So where did it all start for Ian? “My first real interactions with the community kicked off when I became a Veeam Vanguard in 2016. Prior to that I had the odd interaction on twitter and an outdated blog but nothing really significant. Being virtually air dropped into a group of like-minded people who love Veeam really sparked my passion for getting more involved in community events.”
I’m not shocked to find this answer pretty much echos similar answers to others in the IT community. Small steps into twitter; invites to slack groups; and a sense of needing to give back to the community we have all taken so much from. (We’ve all googled for an answer, and ended up at someones personal blog post, finding they have fixed the same issue).
It’s no secret that a lot of ambitious IT folk have gone on to do very well in their perspective areas boosted by their work/activity in the IT community. There’s no secret group or handshakes, just purely hard work, a love of technology, and mostly a friendly atmosphere, as Ian equates earlier “Its really about comradery and helping each other achieve their end goals.”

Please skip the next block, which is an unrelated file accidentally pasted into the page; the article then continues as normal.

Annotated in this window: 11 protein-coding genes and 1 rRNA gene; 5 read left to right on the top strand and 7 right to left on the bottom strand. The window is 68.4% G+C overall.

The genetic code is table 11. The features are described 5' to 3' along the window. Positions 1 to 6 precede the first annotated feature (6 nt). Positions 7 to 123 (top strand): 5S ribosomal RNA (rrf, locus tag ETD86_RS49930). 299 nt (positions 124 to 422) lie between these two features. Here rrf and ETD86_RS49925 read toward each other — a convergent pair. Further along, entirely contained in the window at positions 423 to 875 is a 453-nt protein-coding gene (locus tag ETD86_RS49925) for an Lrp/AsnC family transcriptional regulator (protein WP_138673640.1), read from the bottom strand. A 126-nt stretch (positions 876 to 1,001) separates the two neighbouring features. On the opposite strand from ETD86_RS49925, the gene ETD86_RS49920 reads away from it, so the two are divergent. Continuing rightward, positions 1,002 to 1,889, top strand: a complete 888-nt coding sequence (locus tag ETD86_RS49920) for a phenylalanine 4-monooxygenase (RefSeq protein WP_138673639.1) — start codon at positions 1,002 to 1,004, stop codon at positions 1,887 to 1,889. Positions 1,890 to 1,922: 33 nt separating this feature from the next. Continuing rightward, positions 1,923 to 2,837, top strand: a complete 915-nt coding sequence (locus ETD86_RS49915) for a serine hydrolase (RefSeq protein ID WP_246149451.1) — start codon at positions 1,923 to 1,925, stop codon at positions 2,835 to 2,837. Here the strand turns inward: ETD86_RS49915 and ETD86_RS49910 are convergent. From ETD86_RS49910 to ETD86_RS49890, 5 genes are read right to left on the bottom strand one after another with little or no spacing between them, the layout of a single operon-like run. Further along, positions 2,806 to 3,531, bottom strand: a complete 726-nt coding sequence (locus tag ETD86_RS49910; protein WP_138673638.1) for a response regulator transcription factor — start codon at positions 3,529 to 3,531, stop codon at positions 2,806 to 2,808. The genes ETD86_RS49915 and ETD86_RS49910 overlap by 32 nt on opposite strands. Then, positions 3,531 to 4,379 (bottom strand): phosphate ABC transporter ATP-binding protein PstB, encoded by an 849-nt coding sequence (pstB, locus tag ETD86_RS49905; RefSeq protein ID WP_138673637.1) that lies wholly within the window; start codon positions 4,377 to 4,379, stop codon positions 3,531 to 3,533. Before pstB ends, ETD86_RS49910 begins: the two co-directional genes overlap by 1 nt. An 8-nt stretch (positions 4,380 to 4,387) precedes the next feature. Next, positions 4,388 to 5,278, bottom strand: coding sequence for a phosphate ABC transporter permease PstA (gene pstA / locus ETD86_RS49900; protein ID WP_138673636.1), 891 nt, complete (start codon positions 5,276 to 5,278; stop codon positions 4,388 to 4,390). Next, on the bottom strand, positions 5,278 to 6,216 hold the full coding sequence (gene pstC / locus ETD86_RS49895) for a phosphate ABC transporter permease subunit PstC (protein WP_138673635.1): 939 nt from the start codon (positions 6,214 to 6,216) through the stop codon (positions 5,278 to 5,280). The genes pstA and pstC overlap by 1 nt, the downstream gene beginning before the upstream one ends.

Ian’s own career growth has been affected by his community interactions and work, which has seen him take on a more key role at his employer, SITS Group based in the UK, “It has opened my eyes to how other people do things. You appreciate more how the machine works rather than just being a cog in the machine.”